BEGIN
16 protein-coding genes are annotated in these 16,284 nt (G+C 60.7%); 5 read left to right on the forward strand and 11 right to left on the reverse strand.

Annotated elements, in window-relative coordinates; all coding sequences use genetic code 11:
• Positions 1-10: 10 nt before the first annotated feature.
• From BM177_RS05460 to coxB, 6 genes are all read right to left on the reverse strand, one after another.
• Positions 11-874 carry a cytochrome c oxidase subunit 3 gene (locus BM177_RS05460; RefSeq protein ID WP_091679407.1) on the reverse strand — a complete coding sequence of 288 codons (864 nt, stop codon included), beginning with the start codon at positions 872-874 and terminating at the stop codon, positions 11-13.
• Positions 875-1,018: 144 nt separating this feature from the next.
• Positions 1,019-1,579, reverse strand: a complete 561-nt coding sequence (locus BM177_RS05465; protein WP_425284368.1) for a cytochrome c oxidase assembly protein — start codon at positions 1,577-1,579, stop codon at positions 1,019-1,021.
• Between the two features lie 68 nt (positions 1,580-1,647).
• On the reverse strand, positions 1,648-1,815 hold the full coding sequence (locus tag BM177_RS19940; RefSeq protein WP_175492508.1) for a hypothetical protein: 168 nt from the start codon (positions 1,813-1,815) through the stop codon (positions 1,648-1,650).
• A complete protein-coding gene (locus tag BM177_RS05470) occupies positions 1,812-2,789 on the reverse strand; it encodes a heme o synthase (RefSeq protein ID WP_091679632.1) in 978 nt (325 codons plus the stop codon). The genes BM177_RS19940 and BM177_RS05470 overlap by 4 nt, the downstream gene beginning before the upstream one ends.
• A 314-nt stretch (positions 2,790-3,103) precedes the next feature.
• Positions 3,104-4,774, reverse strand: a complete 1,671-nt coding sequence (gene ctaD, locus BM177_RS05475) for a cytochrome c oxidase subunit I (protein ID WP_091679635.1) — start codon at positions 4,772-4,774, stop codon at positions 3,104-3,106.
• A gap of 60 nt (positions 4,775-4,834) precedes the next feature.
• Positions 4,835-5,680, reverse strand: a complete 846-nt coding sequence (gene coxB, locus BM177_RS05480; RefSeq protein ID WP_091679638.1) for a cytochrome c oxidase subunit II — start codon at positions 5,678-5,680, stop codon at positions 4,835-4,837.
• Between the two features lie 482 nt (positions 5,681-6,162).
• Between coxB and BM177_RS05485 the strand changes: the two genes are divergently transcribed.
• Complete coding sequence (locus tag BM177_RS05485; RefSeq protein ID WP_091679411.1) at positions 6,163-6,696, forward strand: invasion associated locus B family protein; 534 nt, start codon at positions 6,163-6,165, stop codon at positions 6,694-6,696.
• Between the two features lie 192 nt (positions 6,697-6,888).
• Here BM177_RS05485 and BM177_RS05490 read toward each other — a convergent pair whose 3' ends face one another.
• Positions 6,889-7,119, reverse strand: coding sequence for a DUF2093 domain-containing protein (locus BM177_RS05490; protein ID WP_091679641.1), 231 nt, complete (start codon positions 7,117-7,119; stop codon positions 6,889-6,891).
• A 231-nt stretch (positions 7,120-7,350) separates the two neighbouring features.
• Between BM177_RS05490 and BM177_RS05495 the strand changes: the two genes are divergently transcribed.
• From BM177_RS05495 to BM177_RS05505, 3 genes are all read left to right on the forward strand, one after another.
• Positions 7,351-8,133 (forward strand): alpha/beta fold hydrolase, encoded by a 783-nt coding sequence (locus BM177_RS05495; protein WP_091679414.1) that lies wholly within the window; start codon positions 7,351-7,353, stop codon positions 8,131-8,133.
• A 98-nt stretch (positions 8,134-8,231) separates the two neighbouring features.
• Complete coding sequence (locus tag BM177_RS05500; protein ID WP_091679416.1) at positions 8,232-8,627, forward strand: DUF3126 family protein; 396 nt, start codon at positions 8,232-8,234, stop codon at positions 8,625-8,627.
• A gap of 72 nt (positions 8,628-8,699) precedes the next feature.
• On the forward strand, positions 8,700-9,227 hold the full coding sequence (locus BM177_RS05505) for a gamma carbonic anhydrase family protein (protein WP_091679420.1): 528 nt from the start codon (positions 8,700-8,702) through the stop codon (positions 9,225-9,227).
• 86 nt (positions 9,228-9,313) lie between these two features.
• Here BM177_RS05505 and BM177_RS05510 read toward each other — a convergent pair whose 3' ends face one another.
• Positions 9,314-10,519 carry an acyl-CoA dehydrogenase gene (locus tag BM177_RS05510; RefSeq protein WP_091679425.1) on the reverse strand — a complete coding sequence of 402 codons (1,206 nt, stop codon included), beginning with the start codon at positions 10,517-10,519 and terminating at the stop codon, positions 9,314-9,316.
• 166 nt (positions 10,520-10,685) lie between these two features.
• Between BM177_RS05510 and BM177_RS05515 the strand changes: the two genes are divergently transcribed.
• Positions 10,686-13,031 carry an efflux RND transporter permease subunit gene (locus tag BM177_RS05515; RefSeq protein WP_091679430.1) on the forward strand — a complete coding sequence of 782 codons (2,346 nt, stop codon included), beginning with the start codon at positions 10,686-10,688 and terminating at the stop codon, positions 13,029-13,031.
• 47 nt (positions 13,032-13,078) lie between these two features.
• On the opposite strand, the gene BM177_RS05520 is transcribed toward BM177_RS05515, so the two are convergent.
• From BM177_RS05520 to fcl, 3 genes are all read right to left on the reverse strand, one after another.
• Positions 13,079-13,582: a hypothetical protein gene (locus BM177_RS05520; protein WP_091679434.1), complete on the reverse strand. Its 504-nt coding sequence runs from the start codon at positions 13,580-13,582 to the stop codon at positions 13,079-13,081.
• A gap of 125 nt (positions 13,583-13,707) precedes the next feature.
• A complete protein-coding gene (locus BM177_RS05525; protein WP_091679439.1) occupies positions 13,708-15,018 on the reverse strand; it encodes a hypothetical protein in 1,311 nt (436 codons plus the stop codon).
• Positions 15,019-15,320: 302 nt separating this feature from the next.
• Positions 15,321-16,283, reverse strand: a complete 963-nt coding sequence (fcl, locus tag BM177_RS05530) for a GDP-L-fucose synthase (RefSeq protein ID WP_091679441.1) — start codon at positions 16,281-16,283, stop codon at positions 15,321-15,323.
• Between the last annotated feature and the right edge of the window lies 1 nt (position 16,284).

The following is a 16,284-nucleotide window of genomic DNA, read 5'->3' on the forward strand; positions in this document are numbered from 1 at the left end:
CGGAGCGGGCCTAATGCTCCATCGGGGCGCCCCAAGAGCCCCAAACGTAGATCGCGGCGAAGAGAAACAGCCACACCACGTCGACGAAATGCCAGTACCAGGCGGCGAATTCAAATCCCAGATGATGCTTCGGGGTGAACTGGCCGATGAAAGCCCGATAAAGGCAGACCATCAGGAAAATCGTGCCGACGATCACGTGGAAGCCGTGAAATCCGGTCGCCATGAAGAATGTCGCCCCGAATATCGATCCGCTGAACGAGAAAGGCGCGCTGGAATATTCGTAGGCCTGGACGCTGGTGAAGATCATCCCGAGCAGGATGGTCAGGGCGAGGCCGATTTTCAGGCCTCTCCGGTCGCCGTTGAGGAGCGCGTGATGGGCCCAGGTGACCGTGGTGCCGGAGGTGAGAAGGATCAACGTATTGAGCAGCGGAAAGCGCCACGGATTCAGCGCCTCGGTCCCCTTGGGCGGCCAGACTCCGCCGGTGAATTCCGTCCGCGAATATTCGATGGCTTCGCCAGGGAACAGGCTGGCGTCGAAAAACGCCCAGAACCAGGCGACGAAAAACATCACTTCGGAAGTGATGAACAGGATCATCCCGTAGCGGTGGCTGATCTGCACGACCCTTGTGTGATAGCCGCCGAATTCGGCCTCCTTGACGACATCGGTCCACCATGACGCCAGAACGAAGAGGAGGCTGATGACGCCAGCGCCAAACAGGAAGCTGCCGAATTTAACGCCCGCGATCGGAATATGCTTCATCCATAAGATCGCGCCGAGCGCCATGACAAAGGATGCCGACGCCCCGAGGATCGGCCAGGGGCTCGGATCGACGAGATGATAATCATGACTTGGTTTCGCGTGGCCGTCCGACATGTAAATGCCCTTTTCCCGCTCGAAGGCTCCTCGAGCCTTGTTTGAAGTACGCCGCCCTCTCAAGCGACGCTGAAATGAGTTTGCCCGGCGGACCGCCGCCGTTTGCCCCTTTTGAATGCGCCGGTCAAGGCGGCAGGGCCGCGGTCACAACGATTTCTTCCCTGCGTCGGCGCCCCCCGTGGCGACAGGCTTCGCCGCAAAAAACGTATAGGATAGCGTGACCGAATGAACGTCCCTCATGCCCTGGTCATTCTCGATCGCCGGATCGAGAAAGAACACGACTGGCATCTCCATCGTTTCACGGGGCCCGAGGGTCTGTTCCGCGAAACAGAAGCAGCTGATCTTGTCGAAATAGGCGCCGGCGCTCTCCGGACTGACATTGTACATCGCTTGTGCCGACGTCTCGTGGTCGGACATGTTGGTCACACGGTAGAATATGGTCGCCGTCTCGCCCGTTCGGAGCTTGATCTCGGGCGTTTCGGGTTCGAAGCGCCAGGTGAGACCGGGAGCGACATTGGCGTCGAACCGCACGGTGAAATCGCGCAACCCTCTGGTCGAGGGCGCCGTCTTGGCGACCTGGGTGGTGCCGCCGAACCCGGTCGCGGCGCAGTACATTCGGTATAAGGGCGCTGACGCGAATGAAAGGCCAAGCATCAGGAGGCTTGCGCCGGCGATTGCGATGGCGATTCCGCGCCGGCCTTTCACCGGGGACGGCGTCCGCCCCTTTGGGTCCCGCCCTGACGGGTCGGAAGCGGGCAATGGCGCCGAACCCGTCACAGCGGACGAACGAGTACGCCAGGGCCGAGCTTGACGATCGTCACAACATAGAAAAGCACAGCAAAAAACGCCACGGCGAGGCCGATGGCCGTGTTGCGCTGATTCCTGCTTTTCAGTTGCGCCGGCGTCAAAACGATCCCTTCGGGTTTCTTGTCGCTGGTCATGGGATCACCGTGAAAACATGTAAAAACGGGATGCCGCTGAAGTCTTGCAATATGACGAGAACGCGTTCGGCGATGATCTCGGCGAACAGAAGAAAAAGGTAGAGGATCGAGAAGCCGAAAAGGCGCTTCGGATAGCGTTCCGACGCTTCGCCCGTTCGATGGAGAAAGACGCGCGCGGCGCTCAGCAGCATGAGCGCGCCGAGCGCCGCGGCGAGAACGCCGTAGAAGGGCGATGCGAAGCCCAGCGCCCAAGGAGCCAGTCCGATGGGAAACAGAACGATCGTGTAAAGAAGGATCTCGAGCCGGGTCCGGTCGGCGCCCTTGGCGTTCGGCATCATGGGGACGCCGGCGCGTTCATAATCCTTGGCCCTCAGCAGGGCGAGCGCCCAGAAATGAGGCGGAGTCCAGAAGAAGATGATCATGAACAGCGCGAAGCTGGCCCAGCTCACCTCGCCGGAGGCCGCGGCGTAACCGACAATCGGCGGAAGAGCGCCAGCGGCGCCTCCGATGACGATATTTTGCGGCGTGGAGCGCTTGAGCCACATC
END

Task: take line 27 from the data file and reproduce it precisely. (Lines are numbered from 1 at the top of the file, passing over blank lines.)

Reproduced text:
• A gap of 72 nt (positions 8,628-8,699) precedes the next feature.